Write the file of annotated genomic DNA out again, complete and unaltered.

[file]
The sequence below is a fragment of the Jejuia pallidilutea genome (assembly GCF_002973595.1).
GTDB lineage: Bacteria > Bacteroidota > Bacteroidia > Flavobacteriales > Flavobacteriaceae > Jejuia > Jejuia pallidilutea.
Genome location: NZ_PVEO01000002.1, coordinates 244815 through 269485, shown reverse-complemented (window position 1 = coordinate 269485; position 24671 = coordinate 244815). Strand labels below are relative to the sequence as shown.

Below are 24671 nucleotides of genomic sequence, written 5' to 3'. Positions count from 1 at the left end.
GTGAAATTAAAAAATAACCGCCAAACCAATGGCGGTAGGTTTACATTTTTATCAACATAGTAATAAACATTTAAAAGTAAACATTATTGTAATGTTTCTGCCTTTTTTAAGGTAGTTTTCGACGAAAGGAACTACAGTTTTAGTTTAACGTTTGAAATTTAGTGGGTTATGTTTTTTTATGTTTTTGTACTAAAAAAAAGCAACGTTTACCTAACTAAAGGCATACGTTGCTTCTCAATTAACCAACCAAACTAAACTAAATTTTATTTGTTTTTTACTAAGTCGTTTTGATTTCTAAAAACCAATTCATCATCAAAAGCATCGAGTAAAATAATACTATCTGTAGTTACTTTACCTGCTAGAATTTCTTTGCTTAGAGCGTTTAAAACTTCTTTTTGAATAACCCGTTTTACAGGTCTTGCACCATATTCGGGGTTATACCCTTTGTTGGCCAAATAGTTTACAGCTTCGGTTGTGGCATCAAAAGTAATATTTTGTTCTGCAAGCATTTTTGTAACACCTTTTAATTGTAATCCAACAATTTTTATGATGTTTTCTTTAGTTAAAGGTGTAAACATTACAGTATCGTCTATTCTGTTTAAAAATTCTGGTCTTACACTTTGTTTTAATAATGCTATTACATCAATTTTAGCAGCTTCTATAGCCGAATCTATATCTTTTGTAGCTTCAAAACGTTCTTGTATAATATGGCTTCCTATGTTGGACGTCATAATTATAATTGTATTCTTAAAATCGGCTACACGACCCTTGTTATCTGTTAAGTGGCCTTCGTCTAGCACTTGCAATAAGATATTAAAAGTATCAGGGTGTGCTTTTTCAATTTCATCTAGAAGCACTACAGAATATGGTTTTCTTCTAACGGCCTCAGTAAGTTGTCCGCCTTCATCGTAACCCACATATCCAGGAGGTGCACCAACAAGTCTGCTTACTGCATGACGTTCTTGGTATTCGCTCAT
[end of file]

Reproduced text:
The sequence below is a fragment of the Jejuia pallidilutea genome (assembly GCF_002973595.1).
GTDB lineage: Bacteria > Bacteroidota > Bacteroidia > Flavobacteriales > Flavobacteriaceae > Jejuia > Jejuia pallidilutea.
Genome location: NZ_PVEO01000002.1, coordinates 244815 through 269485, shown reverse-complemented (window position 1 = coordinate 269485; position 24671 = coordinate 244815). Strand labels below are relative to the sequence as shown.

Below are 24671 nucleotides of genomic sequence, written 5' to 3'. Positions count from 1 at the left end.
GTGAAATTAAAAAATAACCGCCAAACCAATGGCGGTAGGTTTACATTTTTATCAACATAGTAATAAACATTTAAAAGTAAACATTATTGTAATGTTTCTGCCTTTTTTAAGGTAGTTTTCGACGAAAGGAACTACAGTTTTAGTTTAACGTTTGAAATTTAGTGGGTTATGTTTTTTTATGTTTTTGTACTAAAAAAAAGCAACGTTTACCTAACTAAAGGCATACGTTGCTTCTCAATTAACCAACCAAACTAAACTAAATTTTATTTGTTTTTTACTAAGTCGTTTTGATTTCTAAAAACCAATTCATCATCAAAAGCATCGAGTAAAATAATACTATCTGTAGTTACTTTACCTGCTAGAATTTCTTTGCTTAGAGCGTTTAAAACTTCTTTTTGAATAACCCGTTTTACAGGTCTTGCACCATATTCGGGGTTATACCCTTTGTTGGCCAAATAGTTTACAGCTTCGGTTGTGGCATCAAAAGTAATATTTTGTTCTGCAAGCATTTTTGTAACACCTTTTAATTGTAATCCAACAATTTTTATGATGTTTTCTTTAGTTAAAGGTGTAAACATTACAGTATCGTCTATTCTGTTTAAAAATTCTGGTCTTACACTTTGTTTTAATAATGCTATTACATCAATTTTAGCAGCTTCTATAGCCGAATCTATATCTTTTGTAGCTTCAAAACGTTCTTGTATAATATGGCTTCCTATGTTGGACGTCATAATTATAATTGTATTCTTAAAATCGGCTACACGACCCTTGTTATCTGTTAAGTGGCCTTCGTCTAGCACTTGCAATAAGATATTAAAAGTATCAGGGTGTGCTTTTTCAATTTCATCTAGAAGCACTACAGAATATGGTTTTCTTCTAACGGCCTCAGTAAGTTGTCCGCCTTCATCGTAACCCACATATCCAGGAGGTGCACCAACAAGTCTGCTTACTGCATGACGTTCTTGGTATTCGCTCAT